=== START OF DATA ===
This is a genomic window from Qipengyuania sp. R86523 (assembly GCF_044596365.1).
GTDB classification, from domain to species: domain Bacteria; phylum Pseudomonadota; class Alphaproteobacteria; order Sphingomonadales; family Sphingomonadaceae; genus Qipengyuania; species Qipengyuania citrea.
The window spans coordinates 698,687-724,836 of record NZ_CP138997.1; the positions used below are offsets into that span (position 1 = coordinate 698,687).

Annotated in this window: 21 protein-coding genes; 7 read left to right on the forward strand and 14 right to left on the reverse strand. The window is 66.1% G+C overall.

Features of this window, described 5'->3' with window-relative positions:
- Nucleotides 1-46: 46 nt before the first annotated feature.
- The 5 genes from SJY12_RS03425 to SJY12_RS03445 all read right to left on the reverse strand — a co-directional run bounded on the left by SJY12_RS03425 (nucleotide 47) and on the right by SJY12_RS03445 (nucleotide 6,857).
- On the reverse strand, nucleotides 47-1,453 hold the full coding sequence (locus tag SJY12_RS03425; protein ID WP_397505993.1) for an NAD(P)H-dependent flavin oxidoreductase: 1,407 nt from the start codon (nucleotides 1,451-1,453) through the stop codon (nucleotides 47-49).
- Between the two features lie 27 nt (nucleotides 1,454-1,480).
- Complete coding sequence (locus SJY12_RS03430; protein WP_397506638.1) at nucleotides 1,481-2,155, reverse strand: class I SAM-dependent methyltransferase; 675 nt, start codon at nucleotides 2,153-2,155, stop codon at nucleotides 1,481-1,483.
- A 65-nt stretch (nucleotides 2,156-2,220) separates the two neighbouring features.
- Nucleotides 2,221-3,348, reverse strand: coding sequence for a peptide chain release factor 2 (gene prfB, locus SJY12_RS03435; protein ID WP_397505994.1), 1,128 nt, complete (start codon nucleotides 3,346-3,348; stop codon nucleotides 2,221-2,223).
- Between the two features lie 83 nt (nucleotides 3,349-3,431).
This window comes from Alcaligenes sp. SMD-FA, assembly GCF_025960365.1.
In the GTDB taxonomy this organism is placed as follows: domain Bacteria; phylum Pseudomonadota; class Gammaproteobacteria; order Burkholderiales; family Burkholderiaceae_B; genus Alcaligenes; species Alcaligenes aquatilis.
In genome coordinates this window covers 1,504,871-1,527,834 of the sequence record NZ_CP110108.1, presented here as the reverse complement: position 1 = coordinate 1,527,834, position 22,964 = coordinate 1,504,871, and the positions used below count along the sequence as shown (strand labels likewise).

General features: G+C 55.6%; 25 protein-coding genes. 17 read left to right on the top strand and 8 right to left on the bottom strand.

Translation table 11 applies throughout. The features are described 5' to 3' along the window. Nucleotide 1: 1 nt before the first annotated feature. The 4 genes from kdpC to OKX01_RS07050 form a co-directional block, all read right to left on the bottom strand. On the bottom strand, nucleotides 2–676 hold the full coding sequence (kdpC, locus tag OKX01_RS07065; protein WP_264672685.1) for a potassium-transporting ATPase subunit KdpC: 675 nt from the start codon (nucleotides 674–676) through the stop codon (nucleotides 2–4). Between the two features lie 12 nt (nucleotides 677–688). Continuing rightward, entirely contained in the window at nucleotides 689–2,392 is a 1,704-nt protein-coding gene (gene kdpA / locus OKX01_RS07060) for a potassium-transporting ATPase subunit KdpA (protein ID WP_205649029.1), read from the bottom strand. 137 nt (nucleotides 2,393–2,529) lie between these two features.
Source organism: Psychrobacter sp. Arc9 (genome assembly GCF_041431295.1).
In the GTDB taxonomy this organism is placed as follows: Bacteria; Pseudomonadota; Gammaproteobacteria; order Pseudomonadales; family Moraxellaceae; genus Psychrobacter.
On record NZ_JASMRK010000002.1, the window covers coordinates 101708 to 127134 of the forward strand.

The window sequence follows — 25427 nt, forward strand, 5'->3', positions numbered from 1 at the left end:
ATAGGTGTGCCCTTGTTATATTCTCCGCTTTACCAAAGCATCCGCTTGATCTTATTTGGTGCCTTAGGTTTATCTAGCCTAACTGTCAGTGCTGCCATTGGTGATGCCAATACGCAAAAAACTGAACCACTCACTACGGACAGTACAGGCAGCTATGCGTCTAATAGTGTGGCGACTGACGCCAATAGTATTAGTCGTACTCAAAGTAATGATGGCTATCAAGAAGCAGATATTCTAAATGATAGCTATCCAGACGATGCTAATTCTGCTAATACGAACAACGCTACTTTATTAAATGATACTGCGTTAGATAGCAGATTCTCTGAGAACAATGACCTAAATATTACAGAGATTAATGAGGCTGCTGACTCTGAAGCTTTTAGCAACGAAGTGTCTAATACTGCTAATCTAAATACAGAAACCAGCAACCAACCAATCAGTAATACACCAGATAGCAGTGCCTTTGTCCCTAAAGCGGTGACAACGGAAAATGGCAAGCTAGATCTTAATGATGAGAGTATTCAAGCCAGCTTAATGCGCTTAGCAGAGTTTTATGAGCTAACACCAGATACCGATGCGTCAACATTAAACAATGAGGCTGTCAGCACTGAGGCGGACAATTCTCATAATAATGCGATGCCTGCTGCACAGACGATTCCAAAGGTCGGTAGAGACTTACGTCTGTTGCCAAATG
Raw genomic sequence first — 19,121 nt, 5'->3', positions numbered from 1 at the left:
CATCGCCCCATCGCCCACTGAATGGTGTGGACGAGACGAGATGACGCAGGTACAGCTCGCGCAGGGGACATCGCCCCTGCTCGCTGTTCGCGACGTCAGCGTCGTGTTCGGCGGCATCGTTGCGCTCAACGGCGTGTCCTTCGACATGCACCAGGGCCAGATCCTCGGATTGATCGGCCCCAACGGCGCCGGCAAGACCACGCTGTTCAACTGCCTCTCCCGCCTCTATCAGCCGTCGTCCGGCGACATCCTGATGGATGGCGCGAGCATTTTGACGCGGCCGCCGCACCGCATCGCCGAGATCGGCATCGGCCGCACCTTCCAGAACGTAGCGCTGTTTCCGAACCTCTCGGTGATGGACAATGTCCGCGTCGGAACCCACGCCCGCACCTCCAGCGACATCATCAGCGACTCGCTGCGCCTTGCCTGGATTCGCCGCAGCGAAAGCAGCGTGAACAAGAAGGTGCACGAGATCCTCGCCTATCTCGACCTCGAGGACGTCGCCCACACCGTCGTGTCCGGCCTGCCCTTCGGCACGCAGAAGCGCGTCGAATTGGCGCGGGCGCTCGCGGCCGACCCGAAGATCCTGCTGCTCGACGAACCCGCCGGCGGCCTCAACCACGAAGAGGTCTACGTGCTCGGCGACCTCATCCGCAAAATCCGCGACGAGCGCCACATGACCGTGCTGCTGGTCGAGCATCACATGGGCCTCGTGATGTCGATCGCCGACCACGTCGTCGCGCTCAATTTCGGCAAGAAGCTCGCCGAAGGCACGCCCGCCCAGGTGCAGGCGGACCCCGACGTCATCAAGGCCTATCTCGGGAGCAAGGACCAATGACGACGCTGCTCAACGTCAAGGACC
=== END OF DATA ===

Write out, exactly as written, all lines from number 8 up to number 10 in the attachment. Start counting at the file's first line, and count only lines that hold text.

- On the reverse strand, nucleotides 47-1,453 hold the full coding sequence (locus tag SJY12_RS03425; protein ID WP_397505993.1) for an NAD(P)H-dependent flavin oxidoreductase: 1,407 nt from the start codon (nucleotides 1,451-1,453) through the stop codon (nucleotides 47-49).
- Between the two features lie 27 nt (nucleotides 1,454-1,480).
- Complete coding sequence (locus SJY12_RS03430; protein WP_397506638.1) at nucleotides 1,481-2,155, reverse strand: class I SAM-dependent methyltransferase; 675 nt, start codon at nucleotides 2,153-2,155, stop codon at nucleotides 1,481-1,483.